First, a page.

The rep failed to get a second meeting. The VP-HR hired someone other than his contacts for the position. He never learned why she needed to improve the communication and education areas. Sadly, his approach fell apart because he failed to listen and focus on the prospect’s issues and her vision for a solution.
When you slow down and take the time to master the prospect’s vision of a solution—in her case, improving communication and education—then tie your solution to that, you sell in a systematic way that parallels the prospect’s thinking.
If a prospect tells you they have a need, slow down and probe for details on the need. Don’t be so anxious to solve the problem, especially if you’re unclear about what the problem really is. Only by understanding the needs and reasons underlying the solution requirements can you focus on results the prospect really wants to accomplish. By doing so, you’re able to highlight the specific objectives you can address and tailor your presentation accordingly.
Doing It Differently and Better
What’s more, had the sales rep asked about the symptoms and causes underlying the VP-HR’s desire to change providers, he may have discovered justification for a good part of his total integrated solution. He needed to arrange the buffet for the vegetarian’s appetite.
Thinking back on this sales call, I witnessed a number of things the sales rep could have done:
Outlined to her what he knew and what he didn’t know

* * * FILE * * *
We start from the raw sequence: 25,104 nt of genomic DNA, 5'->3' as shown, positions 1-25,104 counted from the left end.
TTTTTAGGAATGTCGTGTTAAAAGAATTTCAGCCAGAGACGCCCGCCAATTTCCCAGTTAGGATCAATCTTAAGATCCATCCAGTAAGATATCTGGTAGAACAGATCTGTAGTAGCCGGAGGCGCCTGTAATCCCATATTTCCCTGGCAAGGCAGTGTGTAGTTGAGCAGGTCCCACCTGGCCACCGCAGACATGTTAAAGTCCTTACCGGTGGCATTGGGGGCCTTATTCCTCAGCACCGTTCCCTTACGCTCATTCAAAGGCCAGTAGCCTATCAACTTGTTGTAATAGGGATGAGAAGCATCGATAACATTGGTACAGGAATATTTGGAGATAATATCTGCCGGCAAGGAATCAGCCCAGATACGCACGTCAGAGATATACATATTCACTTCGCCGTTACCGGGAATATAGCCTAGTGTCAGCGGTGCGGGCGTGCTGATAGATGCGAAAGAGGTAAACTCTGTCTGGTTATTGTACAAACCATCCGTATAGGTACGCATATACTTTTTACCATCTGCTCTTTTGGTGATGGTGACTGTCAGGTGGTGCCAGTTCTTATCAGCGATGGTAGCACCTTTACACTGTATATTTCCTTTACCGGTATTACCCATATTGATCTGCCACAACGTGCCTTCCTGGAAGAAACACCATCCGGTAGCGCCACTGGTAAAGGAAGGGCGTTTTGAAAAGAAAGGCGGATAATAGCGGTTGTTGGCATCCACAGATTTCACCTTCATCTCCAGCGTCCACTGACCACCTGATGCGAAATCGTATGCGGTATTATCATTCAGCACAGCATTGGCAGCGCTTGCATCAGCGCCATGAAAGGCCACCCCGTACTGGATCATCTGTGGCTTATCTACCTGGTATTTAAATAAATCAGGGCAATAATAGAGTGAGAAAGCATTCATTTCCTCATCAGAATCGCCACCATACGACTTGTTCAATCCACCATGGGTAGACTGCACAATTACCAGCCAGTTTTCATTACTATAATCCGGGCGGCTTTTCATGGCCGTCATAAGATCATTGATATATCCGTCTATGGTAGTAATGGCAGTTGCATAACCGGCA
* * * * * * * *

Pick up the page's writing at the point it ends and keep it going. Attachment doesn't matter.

Learn whether she already researched solutions and simply wanted to compare solutions
Crafted insightful questions, then position himself as the right solution
Determine if he was the first or only firm
If the incumbent or another competitor had already worked through a solution
- And if the hospital needed to speak with multiple vendors to confirm its vision
Perhaps, the most obvious deficiency to this fateful sales call was the total lack of a well-organized meeting plan, packed with a questioning process to diagnose the prospect’s situation. It is a deceptively simple tool to help shape the vision of a solution for the prospect.
The Biggest Takeaway
I don’t want to risk oversimplifying why this sale didn’t succeed. Keith Eades, the author of The New Solution Selling, reports that the IBM Software Group found that it lost sales 93 percent of the time when it was not involved in defining the requirements for the solution. How could our sales rep been involved in shaping her definition when she had already done that?
He should have begun the meeting by stating a valid business reason for the meeting. “It is my understanding from XYZ law firm that you would like to explore a communication and education strategy, is that correct?” This clarity sets the stage and ensures everyone is on the same page.
Then he could have asked:
“What caused you to search for a new approach?
What isn’t working currently?
What alternatives have you looked at?
Is the incumbent not providing a solution?
How do you feel about making a change to a new provider?
What results do you hope to accomplish with a new strategy?
- How will you measure success?”
Armed with the answers to these questions, our sales rep could have built trust, identified a need, presented a possible solution, sharing similar situations he encountered. Then, he should have closed the meeting by asking to book a follow-up meeting with the VP-HR and her decision making team.
Alas. None of that happened. So my wish is that this cautionary tale keeps you from falling victim to these unnecessary mistakes and omissions. And because I am a huge proponent of an effective sales process, I’ll leave you with this thought…
See you on the upside,
For more information on how to simplify the complex sale, go to www.pleinairestrategies.com
Or call Bill in San Diego at 760.340.4277 or 213.598.4700